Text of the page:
"It must be us, so we must be careful about how we treat our rubbish."

These are things that will drive home the point that we're trying to put across to them in school.

When they see such a lovely animal dead in the sea, it's really quite heart wrenching for them, too.

Since we are on the topic of learning, why did you choose to homeschool your kids?

Darren and I put in quite a bit of effort to think about what we wanted to do with our children's education. In fact, he was the one who first mooted the idea of homeschooling.

Initially, I was quite shocked. I came from the system, and I turned out fine, so why did we need to do something so radically different?

However, as we did our research, and came to a better understanding of what we wanted to do for and with our kids, homeschooling then became an option that we could consider seriously.

As with all things, there are pros and cons. There are things that are great about homeschooling but, on the downside, discipline might be an issue.

For example, you must be disciplined enough yourself as a teacher to make your children disciplined enough to follow through.

Homeschooling has worked for us so far, as we're trying to inculcate in our children the idea that life is not all about academics.

More and more, children are being geared towards the mentality that you can only be a person of a certain stature or standing in society once you get a certain grade.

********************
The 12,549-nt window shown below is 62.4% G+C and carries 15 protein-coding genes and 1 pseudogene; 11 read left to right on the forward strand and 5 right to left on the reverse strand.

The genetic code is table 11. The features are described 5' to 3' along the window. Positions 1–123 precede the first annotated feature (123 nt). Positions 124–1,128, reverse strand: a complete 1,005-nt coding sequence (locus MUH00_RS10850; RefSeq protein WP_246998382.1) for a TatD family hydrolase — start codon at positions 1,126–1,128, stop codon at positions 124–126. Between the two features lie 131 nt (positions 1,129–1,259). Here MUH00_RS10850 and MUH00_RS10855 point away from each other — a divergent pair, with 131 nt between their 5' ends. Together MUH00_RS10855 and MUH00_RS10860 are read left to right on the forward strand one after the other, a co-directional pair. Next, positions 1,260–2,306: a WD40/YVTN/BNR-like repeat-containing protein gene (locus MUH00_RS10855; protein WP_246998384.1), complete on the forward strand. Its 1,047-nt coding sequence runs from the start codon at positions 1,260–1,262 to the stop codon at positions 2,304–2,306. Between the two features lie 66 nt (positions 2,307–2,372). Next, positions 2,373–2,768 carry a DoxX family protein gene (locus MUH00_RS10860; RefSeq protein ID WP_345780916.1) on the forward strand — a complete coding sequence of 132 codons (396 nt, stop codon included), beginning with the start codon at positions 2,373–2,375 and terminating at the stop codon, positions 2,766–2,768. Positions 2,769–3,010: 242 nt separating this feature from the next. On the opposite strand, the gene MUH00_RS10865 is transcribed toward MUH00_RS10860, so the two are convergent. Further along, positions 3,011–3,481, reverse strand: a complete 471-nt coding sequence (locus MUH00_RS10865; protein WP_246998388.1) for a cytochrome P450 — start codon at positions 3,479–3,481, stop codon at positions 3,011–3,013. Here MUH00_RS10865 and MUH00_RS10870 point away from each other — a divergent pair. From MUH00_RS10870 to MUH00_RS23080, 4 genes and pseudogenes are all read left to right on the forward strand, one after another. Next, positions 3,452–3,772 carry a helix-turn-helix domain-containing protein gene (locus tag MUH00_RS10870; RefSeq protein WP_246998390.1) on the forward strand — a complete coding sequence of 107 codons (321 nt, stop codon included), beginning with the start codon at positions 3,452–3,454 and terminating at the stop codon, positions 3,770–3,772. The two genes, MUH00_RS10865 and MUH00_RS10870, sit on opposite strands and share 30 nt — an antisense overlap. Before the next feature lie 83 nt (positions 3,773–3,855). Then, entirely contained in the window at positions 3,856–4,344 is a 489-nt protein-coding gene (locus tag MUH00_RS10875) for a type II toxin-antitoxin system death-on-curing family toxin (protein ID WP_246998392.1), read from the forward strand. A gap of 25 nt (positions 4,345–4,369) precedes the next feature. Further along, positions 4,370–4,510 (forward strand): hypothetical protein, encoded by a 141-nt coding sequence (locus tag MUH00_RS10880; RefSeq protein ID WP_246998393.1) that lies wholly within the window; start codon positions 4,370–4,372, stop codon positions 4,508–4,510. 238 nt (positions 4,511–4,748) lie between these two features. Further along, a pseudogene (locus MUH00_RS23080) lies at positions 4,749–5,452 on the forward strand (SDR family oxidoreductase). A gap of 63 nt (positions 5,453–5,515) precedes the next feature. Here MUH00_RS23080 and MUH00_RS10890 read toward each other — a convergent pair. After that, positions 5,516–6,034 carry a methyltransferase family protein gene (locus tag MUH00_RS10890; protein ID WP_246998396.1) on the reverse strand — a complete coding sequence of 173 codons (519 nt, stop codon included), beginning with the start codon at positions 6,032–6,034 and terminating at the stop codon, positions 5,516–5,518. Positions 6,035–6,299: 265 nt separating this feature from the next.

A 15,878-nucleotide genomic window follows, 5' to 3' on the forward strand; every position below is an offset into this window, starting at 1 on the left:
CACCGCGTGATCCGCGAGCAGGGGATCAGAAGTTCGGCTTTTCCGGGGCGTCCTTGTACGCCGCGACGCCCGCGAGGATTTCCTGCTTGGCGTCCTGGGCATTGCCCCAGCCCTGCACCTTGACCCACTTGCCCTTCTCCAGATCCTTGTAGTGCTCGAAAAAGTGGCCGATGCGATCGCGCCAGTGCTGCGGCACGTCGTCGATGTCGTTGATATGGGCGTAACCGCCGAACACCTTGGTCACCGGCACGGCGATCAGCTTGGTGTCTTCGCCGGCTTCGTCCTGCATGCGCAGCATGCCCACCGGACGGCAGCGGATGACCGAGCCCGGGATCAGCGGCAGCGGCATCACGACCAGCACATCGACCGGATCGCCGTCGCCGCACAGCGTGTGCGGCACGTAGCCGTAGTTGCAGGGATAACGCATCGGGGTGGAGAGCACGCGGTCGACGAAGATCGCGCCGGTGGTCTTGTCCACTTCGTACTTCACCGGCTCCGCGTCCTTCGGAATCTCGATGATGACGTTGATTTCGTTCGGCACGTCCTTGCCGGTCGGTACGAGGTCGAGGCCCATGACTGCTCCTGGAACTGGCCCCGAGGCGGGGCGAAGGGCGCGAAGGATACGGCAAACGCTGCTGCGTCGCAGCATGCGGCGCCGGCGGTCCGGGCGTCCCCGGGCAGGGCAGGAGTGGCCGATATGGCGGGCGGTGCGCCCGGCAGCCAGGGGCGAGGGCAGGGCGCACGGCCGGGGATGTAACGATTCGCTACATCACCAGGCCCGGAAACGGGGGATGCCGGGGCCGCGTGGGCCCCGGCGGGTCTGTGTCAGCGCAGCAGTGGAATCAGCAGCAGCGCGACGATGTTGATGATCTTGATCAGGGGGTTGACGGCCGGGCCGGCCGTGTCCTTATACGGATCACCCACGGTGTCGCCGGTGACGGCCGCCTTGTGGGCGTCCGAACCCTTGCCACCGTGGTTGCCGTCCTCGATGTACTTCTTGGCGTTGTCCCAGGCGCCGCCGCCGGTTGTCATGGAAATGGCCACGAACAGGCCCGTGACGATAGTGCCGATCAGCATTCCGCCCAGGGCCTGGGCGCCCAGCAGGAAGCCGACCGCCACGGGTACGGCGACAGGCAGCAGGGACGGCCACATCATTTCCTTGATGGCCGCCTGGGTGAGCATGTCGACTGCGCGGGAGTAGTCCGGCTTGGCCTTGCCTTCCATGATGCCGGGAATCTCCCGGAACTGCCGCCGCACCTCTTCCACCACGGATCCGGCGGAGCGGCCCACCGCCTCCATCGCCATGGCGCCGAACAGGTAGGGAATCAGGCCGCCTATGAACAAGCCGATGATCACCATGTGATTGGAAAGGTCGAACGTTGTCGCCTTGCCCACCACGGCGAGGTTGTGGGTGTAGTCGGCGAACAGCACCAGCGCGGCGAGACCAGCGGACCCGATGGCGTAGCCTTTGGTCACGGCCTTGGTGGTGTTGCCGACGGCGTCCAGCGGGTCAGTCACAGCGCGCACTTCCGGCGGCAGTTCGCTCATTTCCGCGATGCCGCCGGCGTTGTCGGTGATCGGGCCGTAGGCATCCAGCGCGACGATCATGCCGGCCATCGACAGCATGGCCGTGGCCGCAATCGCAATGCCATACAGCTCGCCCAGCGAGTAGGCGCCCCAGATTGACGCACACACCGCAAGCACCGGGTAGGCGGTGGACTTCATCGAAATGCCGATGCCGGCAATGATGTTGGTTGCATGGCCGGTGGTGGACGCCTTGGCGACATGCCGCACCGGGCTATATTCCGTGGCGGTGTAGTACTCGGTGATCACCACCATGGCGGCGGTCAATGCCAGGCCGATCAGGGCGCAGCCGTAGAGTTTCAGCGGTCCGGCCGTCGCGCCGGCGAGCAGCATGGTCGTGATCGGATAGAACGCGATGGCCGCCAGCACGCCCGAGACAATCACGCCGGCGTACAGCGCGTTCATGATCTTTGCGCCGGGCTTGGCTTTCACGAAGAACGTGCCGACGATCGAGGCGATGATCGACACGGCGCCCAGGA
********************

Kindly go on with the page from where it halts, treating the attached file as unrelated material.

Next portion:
There's so much more we can offer to society, and it doesn't have to be based entirely on qualifications. I hope that, through homeschooling, the kids can find their own passion in life and be encouraged to pursue things that excite them.

Hopefully, the motivation comes from within themselves, and not so much from us parents.

You mentioned discipline as one of the issues. What are the discipline methods that work for you?

Discipline methods progress with age. In the different seasons of a child's life, you'll have to use different ways.

Kristen, who is 12, has reached a certain level of maturity, so we are able to reason with her.

For the other kids (Jairus and Way), it's a lot more of explaining why, and they will grapple with the "whys", but they will still be able to submit to that.

But, the underlying thing that our children understand from us is that we still have the final say and authority over them, as they are under our care.

So, let's say, after our discussion, they're still not able to convince us that we should think differently, then they have to submit to our "authority".

As for Elliott, there's no point explaining to him since he's only four years old. So it's just what Mama says.

Generally, children are eager to please so, even with Elliott, it's not so much of a discipline issue. And when he tries to push boundaries, I'll have to use the cane to threaten him and let him know that there are consequences.

I do use the cane, but in a reasonable way.

This article was first published in Young Parents